Canada and US head for joint policing, patrols, intelligence
Security the goal, but it won't compromise privacy, Tories insist.
Joint policing, intelligence, coast guard patrols. But no compromise on privacy.
That's the promise from Canadian and American leaders as they continue to talk about a common perimeter security plan for North America.
The Canadian Press has the story:
WINNIPEG -- Canada and the United States are moving closer to a deal on enhanced border security -- a topic that will be discussed in the coming weeks by Prime Minister Stephen Harper and U.S. President Barack Obama.
"We're talking sometime in the early fall ... where the president and the prime minister can be updated and they can also provide us with further directions,'' Public Safety Minister Vic Toews said Monday following a meeting with U.S. Secretary of Homeland Security Janet Napolitano.
The Canadian and the U.S. governments are trying to hammer out a plan for a North American security perimeter, a deal that would boost co-operation on border security without slowing cross-border trade or invading the privacy of travellers.
Canada's privacy commissioner, Jennifer Stoddart, warned Parliament last month that Canadians will not accept weaker protection of their personal information -- everything from photos to fingerprints -- simply to win a perimeter security deal.
Toews and Napolitano said they would work with privacy watchdogs on both sides of the border, and suggested there is already a lot of common ground.
"The privacy issues between the United States and Canada are not nearly as great as one would imagine,'' Napolitano said.
"We are openly discussing between our legal staffs where things are very consistent, where there may be some differences, but I think most Canadians would be surprised at how consistent they really are.''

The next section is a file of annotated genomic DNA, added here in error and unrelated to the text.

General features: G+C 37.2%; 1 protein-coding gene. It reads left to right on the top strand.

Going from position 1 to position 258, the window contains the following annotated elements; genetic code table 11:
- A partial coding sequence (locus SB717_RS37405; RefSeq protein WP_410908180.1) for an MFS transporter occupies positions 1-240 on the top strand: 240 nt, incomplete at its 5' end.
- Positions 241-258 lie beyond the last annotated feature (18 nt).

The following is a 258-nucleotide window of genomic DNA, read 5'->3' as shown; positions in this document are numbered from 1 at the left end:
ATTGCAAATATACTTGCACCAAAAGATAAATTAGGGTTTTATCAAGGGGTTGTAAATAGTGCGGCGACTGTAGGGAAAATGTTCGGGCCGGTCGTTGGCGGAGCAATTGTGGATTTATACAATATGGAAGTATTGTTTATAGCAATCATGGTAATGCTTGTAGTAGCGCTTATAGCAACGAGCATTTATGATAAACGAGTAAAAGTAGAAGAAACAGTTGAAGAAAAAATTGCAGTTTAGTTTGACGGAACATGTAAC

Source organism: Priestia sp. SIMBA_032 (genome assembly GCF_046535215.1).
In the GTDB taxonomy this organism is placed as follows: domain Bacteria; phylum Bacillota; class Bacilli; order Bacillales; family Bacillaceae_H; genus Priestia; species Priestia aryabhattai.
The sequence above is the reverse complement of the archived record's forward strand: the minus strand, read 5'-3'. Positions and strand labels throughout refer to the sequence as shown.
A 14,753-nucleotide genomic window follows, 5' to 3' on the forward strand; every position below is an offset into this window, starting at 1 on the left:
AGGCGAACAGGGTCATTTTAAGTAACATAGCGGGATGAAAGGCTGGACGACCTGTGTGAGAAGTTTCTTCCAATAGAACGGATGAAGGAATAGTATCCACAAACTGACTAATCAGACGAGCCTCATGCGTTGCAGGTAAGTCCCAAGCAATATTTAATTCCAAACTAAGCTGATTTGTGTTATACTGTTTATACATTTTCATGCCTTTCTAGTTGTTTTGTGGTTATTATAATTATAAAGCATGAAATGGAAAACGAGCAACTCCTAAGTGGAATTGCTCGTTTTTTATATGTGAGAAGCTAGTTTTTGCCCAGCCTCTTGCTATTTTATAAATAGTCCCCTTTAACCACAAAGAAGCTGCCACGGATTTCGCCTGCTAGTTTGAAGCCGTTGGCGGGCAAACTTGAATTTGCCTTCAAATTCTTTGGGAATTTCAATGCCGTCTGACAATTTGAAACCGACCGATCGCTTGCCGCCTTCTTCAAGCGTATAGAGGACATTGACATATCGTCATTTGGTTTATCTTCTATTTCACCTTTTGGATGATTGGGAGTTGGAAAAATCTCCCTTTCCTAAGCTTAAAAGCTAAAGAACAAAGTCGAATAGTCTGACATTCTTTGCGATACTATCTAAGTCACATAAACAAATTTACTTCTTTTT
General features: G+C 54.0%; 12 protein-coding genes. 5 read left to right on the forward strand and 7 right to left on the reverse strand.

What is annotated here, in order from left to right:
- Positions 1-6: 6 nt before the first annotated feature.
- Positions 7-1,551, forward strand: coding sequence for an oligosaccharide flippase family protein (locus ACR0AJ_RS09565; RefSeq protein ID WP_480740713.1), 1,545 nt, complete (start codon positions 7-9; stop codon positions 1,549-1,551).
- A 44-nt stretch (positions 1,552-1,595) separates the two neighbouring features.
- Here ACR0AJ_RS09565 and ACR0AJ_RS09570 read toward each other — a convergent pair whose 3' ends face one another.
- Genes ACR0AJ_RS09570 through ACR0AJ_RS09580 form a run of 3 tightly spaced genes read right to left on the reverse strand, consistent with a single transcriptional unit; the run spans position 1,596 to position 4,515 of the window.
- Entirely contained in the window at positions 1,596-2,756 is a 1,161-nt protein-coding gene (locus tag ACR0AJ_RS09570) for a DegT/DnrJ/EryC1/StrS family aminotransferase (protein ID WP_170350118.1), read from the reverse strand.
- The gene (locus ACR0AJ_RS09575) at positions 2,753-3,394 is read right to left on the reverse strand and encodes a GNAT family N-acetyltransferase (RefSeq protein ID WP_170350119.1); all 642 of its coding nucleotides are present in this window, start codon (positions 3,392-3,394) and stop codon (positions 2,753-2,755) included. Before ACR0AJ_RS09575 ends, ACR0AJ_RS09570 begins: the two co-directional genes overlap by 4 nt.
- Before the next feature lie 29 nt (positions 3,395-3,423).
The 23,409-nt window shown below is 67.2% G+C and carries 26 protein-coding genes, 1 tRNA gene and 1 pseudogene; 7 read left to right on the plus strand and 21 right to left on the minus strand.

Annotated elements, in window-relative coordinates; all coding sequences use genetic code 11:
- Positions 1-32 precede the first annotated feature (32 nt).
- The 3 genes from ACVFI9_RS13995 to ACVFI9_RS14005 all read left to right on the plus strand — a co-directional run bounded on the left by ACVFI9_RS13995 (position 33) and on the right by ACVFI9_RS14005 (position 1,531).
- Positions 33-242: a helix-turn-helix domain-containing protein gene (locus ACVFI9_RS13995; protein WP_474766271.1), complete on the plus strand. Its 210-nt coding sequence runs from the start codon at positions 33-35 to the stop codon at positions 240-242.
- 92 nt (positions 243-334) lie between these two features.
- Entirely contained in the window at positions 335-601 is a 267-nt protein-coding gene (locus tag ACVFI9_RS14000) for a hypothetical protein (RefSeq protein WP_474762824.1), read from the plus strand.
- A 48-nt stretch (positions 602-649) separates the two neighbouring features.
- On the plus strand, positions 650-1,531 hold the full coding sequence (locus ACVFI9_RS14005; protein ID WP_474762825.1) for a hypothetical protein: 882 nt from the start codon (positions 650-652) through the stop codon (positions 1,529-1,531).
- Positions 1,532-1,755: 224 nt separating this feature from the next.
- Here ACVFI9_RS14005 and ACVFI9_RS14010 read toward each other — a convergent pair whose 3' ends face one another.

Napolitano and Toews also discussed having more joint border operations such as the Shiprider program, which sees members of the RCMP and U.S. Coast Guard ride in boats together.
"We're looking at expanding that kind of basic concept to other areas where we can do more by way of joint law enforcement operation, intelligence-gathering and the like, and joint policing, particularly along the border region.''
The world has changed in the 10 years since the attacks on the World Trade Centre, Napolitano said, and increased security measures mean such an attack would be much harder to pull off.
"I'm pleased to say right now that what happened on 9-11 could not happen in that fashion in the United States today. Can there still be attacks on the United States? Yes,'' Napolitano said.
"But we have done much, much work to maximize our ability to prevent such an attack and to minimize the effect that such an attack could possibly have.''
With the 10-year anniversary of the 9-11 attacks looming, Napolitano said security will be "very robust''.